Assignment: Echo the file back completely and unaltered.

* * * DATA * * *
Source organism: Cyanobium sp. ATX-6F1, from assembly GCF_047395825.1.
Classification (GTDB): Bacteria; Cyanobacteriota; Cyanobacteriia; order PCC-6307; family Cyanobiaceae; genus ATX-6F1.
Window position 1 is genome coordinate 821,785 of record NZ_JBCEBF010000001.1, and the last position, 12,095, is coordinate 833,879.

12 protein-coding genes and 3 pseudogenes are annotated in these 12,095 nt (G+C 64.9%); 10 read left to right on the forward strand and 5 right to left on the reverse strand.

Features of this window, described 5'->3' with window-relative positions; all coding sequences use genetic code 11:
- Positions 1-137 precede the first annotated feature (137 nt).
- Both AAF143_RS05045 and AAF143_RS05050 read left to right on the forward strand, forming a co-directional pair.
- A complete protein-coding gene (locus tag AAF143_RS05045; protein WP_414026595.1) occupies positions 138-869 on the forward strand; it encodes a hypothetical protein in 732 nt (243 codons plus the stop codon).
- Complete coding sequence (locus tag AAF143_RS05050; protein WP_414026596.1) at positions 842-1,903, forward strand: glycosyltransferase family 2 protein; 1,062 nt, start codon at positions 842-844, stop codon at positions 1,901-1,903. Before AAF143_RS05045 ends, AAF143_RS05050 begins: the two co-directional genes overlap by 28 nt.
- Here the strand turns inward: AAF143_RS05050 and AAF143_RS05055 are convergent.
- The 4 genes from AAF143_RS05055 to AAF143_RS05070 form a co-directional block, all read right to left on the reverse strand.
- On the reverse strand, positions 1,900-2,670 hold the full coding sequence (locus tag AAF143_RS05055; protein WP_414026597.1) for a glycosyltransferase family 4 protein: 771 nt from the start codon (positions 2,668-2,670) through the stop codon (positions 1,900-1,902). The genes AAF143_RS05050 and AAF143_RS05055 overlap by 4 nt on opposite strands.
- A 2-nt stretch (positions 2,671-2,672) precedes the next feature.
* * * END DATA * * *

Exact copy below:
Source organism: Cyanobium sp. ATX-6F1, from assembly GCF_047395825.1.
Classification (GTDB): Bacteria; Cyanobacteriota; Cyanobacteriia; order PCC-6307; family Cyanobiaceae; genus ATX-6F1.
Window position 1 is genome coordinate 821,785 of record NZ_JBCEBF010000001.1, and the last position, 12,095, is coordinate 833,879.

12 protein-coding genes and 3 pseudogenes are annotated in these 12,095 nt (G+C 64.9%); 10 read left to right on the forward strand and 5 right to left on the reverse strand.

Features of this window, described 5'->3' with window-relative positions; all coding sequences use genetic code 11:
- Positions 1-137 precede the first annotated feature (137 nt).
- Both AAF143_RS05045 and AAF143_RS05050 read left to right on the forward strand, forming a co-directional pair.
- A complete protein-coding gene (locus tag AAF143_RS05045; protein WP_414026595.1) occupies positions 138-869 on the forward strand; it encodes a hypothetical protein in 732 nt (243 codons plus the stop codon).
- Complete coding sequence (locus tag AAF143_RS05050; protein WP_414026596.1) at positions 842-1,903, forward strand: glycosyltransferase family 2 protein; 1,062 nt, start codon at positions 842-844, stop codon at positions 1,901-1,903. Before AAF143_RS05045 ends, AAF143_RS05050 begins: the two co-directional genes overlap by 28 nt.
- Here the strand turns inward: AAF143_RS05050 and AAF143_RS05055 are convergent.
- The 4 genes from AAF143_RS05055 to AAF143_RS05070 form a co-directional block, all read right to left on the reverse strand.
- On the reverse strand, positions 1,900-2,670 hold the full coding sequence (locus tag AAF143_RS05055; protein WP_414026597.1) for a glycosyltransferase family 4 protein: 771 nt from the start codon (positions 2,668-2,670) through the stop codon (positions 1,900-1,902). The genes AAF143_RS05050 and AAF143_RS05055 overlap by 4 nt on opposite strands.
- A 2-nt stretch (positions 2,671-2,672) precedes the next feature.